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An interview with Shane Ketcham, Applications Engineering Manager at Sono-Tek Corporation, regarding new breakthrough EMI shielding spray coating technology

Shane Ketcham has been a member of Sono-Tek’s Application Engineering team since 2011, specializing in electronics, alternative energy, and semiconductor spray coating applications using ultrasonic nozzle technology.

How did Sono-Tek first find out about the EMI shielding process using sprayed silver inks?

Sprayable EMI chemistries have been out for many years now, and we were approached by several ink suppliers starting in 2016 for a better way to spray.  We have seen that both the ink suppliers and customers had the same underlying issues, other methods of spraying were just not cutting it, and they were looking for a spaying technology that could deliver consistent, repeatable results in a production environment. Luckily, we have had decades of experience with applications in alternative energy where we are often coating challenging materials and medical implantables in which consistent results are required.

What makes your technology different?

Easy – a completely ultrasonically active atomizer. Pumping through Teflon tubing is easy. It is what happens when materials go through nozzles and are exposed to air where you start to have trouble.  Our technology does not suffer from the shortcomings of spray technologies like jetting, air atomized spray, or other dispense methods. Due to the constant ultrasonic energy and unrestricted path through the atomizer, our technology is non-clogging and does not change spray characteristics over time due to material build up. Ultrasonics give the added benefit of a repeatable droplet size and liquid flow for a very consistent coating from part to part and day to day.

How much momentum have you seen in the past 12 months for the feasibility of this new process?

We’ve seen quite a bit of interest from large companies who are looking into alternatives to sputtering the EMI layers on. Sputtering works very well and is established; however, inline spraying with our ultrasonic technology is roughly 10X less expensive than the capital cost for the same parts per hour with a significant reduction to floor space. This is driving many OSATs and other users of these coatings to look further into next-generation technologies like ours.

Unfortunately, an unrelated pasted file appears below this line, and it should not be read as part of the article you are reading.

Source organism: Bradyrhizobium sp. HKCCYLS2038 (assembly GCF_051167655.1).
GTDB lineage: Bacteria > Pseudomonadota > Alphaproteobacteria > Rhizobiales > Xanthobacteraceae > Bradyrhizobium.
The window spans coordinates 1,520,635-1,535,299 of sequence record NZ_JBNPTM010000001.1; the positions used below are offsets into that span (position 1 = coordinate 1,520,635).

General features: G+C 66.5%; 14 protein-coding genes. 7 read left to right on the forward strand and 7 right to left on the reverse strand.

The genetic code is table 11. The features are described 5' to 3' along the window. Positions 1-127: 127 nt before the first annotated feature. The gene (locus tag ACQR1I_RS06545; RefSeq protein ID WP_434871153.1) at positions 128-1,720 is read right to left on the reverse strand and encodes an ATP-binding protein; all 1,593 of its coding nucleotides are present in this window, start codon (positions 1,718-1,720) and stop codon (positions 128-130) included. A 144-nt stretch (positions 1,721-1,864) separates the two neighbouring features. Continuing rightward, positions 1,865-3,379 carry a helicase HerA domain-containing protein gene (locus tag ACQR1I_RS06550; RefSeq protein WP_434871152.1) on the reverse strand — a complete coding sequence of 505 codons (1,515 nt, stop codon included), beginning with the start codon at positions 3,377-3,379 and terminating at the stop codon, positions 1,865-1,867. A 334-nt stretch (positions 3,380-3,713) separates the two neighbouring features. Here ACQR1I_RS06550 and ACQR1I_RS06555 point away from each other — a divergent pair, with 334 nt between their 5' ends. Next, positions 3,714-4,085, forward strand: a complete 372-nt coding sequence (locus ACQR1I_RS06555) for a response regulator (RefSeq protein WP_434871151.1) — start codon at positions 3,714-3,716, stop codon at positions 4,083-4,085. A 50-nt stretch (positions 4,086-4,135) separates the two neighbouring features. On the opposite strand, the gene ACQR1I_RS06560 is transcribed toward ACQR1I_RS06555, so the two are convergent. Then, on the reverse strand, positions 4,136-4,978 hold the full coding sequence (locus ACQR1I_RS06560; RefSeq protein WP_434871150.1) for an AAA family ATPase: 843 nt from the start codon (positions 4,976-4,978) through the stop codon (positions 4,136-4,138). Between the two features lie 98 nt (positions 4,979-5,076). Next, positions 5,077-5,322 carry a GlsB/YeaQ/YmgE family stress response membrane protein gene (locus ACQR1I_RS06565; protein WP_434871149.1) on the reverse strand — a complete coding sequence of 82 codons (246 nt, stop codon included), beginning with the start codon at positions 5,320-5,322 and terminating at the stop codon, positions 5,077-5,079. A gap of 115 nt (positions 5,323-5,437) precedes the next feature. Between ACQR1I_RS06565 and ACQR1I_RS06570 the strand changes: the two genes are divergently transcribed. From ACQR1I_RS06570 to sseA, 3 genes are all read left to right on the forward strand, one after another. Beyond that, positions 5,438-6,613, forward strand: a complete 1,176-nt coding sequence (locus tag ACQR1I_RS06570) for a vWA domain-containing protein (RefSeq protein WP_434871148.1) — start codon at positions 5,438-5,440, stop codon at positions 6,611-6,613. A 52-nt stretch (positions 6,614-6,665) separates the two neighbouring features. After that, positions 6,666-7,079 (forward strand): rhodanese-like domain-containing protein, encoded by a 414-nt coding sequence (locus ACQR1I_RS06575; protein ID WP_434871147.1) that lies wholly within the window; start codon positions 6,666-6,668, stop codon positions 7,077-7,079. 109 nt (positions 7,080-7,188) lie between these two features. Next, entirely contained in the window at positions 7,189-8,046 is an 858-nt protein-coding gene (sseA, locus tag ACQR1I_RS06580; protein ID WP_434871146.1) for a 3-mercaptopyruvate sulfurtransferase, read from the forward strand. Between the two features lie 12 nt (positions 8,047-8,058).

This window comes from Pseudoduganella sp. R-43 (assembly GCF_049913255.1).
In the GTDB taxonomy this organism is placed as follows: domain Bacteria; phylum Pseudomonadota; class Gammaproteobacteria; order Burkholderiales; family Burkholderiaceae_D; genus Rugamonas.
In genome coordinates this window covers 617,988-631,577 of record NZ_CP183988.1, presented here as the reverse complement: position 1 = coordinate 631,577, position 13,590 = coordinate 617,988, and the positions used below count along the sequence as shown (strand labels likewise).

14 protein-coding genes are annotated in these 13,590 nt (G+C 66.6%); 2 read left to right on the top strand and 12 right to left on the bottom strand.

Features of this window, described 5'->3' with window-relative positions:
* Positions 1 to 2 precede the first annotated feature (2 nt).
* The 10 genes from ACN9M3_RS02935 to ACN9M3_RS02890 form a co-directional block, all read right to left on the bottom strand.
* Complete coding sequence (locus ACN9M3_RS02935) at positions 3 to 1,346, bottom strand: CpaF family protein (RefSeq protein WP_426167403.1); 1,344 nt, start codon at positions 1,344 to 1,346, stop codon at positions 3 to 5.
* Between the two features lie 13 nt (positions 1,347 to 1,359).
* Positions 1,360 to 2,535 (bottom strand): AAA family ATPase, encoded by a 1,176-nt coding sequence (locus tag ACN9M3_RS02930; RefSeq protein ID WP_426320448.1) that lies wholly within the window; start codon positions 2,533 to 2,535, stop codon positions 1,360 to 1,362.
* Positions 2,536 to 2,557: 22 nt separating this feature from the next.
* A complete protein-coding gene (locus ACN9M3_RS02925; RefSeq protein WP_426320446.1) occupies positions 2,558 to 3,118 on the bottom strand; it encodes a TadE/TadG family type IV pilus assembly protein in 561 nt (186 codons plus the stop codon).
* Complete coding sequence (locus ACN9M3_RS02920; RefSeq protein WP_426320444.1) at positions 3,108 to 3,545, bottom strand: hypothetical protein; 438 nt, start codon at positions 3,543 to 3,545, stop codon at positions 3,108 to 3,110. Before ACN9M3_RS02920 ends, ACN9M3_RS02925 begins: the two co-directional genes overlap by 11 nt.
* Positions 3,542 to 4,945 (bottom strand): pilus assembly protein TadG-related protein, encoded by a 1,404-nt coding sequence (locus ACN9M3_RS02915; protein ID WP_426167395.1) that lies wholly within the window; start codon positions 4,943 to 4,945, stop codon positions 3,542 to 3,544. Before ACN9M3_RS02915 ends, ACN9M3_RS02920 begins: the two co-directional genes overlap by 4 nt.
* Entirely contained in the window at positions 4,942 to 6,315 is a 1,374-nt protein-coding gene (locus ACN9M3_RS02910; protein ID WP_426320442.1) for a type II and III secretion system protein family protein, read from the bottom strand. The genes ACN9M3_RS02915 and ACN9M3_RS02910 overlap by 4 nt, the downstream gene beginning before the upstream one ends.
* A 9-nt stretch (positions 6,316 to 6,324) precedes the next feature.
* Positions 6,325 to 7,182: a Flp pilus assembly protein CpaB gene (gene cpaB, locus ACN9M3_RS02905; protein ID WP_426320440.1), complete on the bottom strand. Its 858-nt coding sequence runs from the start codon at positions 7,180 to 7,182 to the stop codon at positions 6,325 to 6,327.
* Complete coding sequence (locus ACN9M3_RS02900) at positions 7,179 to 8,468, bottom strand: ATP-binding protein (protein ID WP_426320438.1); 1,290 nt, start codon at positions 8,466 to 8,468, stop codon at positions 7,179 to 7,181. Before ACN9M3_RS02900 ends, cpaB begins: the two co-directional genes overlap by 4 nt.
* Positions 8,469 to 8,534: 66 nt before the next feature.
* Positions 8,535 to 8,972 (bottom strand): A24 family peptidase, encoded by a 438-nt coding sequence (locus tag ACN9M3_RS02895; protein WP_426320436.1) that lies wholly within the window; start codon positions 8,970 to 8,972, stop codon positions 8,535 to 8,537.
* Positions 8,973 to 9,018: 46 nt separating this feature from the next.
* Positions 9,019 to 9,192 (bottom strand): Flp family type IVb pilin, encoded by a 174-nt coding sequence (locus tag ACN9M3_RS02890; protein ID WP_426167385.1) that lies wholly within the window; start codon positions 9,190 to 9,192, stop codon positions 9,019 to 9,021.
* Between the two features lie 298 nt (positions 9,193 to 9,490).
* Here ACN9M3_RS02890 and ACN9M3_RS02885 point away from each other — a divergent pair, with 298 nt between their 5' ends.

In addition to coating ICs, what other applications can EMI coatings be used for?

Because we are substrate agnostic, we can coat just about anything. Most of the interest so far has been for small ICs that often are mounted to a BGA, but we can also spray coat the inside of large panels for automotive applications, various electronics housings, and any other 2- or 3D substrates.  For the larger 3D applications, wetypically use our OmniBot system, which is based on a 6-axis robot.

What does Sono-Tek bring to the table for this process that is beneficial over other spray technologies?

We are confident that our capital equipment is significantly more economical and has a smaller footprint than sputtering.  With regards to other spray coating technologies, we will have a similar capital cost but, based on experience, we will be much more repeatable,lower maintenance, and will have significantly less waste and overspray due to the very high transfer efficiency of our AccuMistnozzle.

Our applications engineering team has also worked directly with ink developers to understand the requirements for optimal spray characteristics, including solids dispersion, temperature, drying, and depositing multiple layers. Our equipment is easily optimized for these coatings and with our current knowledge base we can quickly get customers to what they need in a coating.

What are your equipment offerings for EMI spray shielding?

Our tabletop and standalone XYZ motion system, the ExactaCoat is a great fit for low-volume or R&D coatings. The FlexiCoat platform is an inline production system with conveyor as well as many options to suit the needs of full scale manufacturing. This is a proven platform that has been used in high-volume manufacturing for more than 10 years. Our 6-axis robot, the OmniBot, is the right fit for large 3D parts that need to be coated. The ability to customize machine options, quickly adjust process parameters, and easily program coating recipes make these tools a great solution. Sono-Tek is always engineering solutions that are scalable so that as manufacturers scale up processes, we are ready to meet their expanding needs.

How do you see EMI expanding in the future?

I believe that EMI coating is on the precipice and a few major companies in the industry will be switching to spray coating in the next 18 months. Once a few start switching over, the industry will move quickly. Luckily, we are in a position to be able to build systems quickly to meet the demand.

What would you say to someone who is cautious about moving to a new process?

They should speak to an EMI ink provider who can show them proof.Additionally, they should look for technical papers such as the one posted on our website ( titled “EMI Shielding Effectiveness Study of a 3D Printed Antenna in Package (AiP)” by Dr. Reena  Dahle et. al., Division of Engineering Programs, SUNY New Paltz. If they’re still cautious, they can get parts tested at Sono-tek’s state-of-the-art lab, or even get our ExactaCoat and do conduct their own R&D.